Returning to SoS, we may recall that A. Einstein didn’t need political support for general and/or special relativity, since scientists in his field of study realized what his contribution inevitably would do once it was read and understood. ID theories have met with nothing like the scientific success of Heisenberg’s, Planck’s or Faraday’s contributions. This is true especially given that the ideas first distributed by the 'father of modern ID,' Phillip Johnson, a lawyer, were meant to contradict a natural scientist. Instead of saying the science is wrong, it is the ideologies of scientism, naturalism, materialism and secularism that should eventually be on the chopping block; at least they can be contextualized and contained - this was/is part of Johnson's message. The politics alone doesn't solve the science.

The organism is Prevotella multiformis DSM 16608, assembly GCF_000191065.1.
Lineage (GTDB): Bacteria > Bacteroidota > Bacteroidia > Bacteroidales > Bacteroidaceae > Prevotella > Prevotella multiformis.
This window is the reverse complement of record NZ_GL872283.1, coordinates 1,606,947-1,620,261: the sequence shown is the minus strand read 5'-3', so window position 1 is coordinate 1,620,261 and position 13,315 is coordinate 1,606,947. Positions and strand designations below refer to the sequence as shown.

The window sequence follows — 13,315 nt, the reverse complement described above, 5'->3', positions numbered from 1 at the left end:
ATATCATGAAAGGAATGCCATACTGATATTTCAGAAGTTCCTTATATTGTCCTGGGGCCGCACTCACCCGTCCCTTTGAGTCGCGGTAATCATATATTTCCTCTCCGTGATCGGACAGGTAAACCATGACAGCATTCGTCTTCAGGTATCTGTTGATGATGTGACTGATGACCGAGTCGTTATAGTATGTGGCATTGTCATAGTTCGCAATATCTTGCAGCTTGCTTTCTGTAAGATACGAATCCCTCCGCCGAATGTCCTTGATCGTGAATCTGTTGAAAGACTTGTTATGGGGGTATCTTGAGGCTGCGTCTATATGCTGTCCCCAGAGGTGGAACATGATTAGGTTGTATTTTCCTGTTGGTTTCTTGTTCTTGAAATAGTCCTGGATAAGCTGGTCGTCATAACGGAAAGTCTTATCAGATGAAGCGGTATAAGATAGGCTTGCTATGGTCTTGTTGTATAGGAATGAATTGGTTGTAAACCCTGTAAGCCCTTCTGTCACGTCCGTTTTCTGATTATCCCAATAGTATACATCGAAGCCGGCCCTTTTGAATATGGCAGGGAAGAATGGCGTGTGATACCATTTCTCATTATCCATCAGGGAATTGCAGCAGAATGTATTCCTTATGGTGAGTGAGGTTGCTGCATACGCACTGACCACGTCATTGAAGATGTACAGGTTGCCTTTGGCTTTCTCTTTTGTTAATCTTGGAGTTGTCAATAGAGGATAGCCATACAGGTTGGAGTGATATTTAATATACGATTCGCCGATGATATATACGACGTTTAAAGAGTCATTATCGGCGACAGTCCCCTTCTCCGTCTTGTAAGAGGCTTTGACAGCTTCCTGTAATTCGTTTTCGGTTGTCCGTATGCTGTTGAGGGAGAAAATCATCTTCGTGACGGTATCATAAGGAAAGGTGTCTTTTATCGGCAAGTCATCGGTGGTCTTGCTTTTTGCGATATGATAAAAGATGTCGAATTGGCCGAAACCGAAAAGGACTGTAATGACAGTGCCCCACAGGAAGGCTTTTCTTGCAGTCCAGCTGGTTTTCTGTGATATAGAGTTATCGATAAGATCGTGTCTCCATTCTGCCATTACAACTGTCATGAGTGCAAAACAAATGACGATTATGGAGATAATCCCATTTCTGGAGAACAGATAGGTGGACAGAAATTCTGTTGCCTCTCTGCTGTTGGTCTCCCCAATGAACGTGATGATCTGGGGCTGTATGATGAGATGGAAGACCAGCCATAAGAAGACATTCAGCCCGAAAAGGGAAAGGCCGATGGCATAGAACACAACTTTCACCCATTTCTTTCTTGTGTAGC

What we are all really waiting for, it seems, is an alternative to evolutionary theory that does not threaten the consensus achieved by (natural) scientists about the scientific method itself. Challenging ‘scientific naturalism’ or ‘methodological naturalism’ is something entirely different than arguing that secularism is causing damage to the spiritual beliefs of people in contemporary societies. The new Pope in Rome is doing something to humble the views of those who claim absolutism in the name of scientific knowledge or that human beings are merely a chance happening in a meaningless, indifferent universe. Hopefully, here at ASA, scientists, theologians and scholars can help to convey this knowledge to a public that polemicizes the Evolution or Creation or ID motives to a greater degree than anywhere else in the world. It would seem to be a way to spread peace instead of conflict about origins, processes and directions of our lives.
  With warm regards,
  G. Arago

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Received on Sat Dec 31 05:01:24 2005